I always enjoy reading Troy Patterson over at Slate, but his review of Nashville, ABC’s soapy drama about the rise of a great American city as told through the conflict between a rising country star, Juliette Barnes (Hayden Panettiere) and a falling one, Rayna James (Connie Britton), reminded me of a pet peeve: the tendency to frame conflicts between women as cat fights, rather than as expressions of legitimate divisions and substantive rivalries.
There’s no question that Juliette and Rayna don’t like each other much, and that they’re downright vicious to each other in a meeting arranged by their label. Rayna makes an effort to be nice to Juliette. But Juliette gives her what can only be described as the best modern cut direct I’ve ever seen, ignoring the attempt at a complement and an outstretched hand and turning instead to a legendary songwriter and radio host, telling him “It is such an honor to get a chance to sing for you tonight.” Even then, Rayna still tries, telling Juliette “You’re burning it up out there, girl.” But Juliette goes in for the kill, telling her: “My mama was one of your biggest fans. She said she’d listen to you while I was still in her belly.” Even if Rayna’s record sales are lagging behind Juliette’s, her fidelity to an old business model hasn’t dulled her ability to bring the burn. “Well, bless your little heart,” she tells Juliette. “That is a charming story. You probably got to go on soon. I’m sure you’re going to want to make sure you got those girls tucked in there real good.”
Taken in isolation, this would be an epic attack of cat-scratch fever. But the differences between Rayna and Juliette are real. Juliette needs pitch correction to make her recordings sound good, and her songs are poppier tunes, engineered to become earworms to listeners the same ages as Rayna’s pre-teen daughters. Those of us who mourn the homogenization of popular musical genres may sympathize with Rayna when she complains “Why do people listen to that adolescent crap? It sounds like feral cats to me. Why does everyone think she’s good?”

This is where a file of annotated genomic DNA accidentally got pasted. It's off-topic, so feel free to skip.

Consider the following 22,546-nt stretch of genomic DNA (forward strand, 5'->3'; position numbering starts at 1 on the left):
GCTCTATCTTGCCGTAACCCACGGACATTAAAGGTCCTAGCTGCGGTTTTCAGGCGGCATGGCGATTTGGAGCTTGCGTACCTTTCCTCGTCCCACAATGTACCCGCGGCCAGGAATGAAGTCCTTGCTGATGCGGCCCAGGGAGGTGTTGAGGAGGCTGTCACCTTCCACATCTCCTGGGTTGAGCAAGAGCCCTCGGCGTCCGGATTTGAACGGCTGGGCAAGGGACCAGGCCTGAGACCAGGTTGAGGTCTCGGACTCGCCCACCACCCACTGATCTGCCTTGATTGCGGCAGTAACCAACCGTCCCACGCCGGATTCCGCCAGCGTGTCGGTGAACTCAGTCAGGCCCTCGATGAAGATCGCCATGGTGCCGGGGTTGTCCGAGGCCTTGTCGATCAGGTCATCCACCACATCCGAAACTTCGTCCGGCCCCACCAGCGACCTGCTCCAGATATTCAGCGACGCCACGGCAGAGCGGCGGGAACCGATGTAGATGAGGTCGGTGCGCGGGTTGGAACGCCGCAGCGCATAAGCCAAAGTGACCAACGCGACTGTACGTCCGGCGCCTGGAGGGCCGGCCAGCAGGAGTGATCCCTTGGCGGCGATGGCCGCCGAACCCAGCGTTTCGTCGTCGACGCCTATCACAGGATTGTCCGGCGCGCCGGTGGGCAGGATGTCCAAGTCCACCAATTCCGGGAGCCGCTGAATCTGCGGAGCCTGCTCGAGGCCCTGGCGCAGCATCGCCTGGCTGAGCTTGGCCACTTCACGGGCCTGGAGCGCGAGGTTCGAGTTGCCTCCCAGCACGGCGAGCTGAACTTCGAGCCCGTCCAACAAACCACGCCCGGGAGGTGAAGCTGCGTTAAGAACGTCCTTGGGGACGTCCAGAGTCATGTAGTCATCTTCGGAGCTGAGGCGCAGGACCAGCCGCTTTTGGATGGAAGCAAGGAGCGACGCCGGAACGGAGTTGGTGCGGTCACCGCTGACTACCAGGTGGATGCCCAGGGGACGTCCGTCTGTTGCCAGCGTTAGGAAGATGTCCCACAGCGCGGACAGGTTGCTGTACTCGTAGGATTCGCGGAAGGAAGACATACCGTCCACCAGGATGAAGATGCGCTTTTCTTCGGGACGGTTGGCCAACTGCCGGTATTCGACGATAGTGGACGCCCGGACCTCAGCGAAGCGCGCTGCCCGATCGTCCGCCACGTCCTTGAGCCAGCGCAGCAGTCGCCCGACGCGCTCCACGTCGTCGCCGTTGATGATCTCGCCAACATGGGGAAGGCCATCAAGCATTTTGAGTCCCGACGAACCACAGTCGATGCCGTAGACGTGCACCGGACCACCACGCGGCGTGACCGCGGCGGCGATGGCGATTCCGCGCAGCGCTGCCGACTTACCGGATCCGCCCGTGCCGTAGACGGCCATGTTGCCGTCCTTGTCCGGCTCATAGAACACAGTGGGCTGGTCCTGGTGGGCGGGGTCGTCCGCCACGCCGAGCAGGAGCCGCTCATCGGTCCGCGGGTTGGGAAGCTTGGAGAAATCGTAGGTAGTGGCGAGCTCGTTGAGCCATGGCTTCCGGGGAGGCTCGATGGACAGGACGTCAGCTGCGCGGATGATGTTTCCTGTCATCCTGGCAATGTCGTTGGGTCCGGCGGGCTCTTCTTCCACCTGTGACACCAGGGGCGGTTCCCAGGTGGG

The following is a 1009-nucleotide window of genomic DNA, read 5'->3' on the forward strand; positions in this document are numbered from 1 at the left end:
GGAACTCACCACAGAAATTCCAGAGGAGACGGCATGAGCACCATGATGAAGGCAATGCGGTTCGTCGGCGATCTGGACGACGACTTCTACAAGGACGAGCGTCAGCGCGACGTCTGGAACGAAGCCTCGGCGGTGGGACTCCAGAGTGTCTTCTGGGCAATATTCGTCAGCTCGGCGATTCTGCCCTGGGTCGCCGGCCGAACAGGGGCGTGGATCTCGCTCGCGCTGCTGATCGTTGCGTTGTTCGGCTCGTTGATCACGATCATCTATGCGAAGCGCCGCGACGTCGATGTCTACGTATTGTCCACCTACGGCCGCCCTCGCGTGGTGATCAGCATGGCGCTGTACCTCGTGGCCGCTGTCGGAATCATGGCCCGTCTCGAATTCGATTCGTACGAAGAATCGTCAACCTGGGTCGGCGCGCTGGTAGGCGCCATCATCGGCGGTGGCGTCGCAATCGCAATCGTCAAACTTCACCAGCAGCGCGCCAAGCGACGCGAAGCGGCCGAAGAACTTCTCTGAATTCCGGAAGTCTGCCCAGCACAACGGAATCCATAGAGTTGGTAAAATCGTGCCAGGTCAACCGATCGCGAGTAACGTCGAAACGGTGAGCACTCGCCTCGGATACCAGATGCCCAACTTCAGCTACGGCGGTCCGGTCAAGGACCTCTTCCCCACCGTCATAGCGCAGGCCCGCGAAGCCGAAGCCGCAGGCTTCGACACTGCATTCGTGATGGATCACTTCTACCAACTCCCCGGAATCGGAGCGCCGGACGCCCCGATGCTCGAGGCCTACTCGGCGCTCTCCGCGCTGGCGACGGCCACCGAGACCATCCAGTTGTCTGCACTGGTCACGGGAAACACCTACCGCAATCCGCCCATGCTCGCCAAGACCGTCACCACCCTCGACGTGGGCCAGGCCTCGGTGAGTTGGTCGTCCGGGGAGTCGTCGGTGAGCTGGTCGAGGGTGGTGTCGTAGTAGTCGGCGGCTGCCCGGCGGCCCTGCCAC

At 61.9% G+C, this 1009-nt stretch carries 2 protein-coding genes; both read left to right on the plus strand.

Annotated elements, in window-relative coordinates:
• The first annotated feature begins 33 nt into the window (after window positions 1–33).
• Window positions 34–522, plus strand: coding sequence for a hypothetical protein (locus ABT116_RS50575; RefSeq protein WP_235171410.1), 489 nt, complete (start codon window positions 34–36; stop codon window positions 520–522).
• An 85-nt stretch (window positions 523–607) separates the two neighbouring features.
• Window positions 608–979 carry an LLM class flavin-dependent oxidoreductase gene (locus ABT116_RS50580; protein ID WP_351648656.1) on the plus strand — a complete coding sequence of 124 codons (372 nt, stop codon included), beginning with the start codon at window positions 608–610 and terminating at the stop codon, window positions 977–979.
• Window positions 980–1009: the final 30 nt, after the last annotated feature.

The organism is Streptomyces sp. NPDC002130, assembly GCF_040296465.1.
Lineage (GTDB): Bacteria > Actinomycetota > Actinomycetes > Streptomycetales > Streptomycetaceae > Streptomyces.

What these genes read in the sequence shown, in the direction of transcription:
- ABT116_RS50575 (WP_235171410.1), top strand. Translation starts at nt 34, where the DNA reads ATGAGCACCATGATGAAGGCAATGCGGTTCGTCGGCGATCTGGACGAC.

But on the other hand, she’s hustling in a way that Rayna’s not. Rayna may not like the new model for the music industry, but her nostalgia’s bread inflexibility. She doesn’t want to tour with Juliette, and she rejects the prospect of doing a tour in smaller venues that would both create artificial demand for tickets and help her reconnect with her most enthusiastic fans. She’s lazy about recording extra tracks for her album, and then irritated when other singers snap them up. It may be obnoxious of Juliette to go after Rayna’s bandleader and other collaborators, but she’s attuned to the careful balance between commercial success and Nashville credibility, and is making more efforts to shore up her weaknesses than Rayna is.
And if Juliette has mommy issues—hers is an addict who Juliette tries to avoid so she won’t let herself be talked into giving her mother money that would feed her drug use—that she works out by seducing any man who crosses her path, even making a play for a guy who bumps into her in a hallway, Rayna has whopping daddy issues. Hers is more present in her life than Juliette’s mother is in hers, and he’s played by Powers Boothe as a wheeling, dealing real estate tycoon. In denial about how much her father has helped her recording career and prickly about the possibility of coming under his influence, Rayna reflexively reacts against anything her father proposes or asks. I can understand why Rayna rejects her father’s machinations just as I can see why Juliette, who lacks the family and support that buoys Rayna, seeks out affirmation elsewhere.
Juliette and Rayna may go personal in their attacks on each other, but that doesn’t mean their differences aren’t substantive, whether they’re throwing down over aesthetics and authenticity, competing for talent, or charming crowds on stage at the Grand Ol’ Opry, where Rayna rules the stage with a queenly distance and Juliette reaches out to let her fans touch her. These are interesting, meaningful questions and jealousies rooted in actual economic pressures, rather than the result of irrational animosities. Juliette and Rayna may have perfectly-manicured claws and blown-out manes, but just because these lionesses are clashing doesn’t mean it’ a catfight.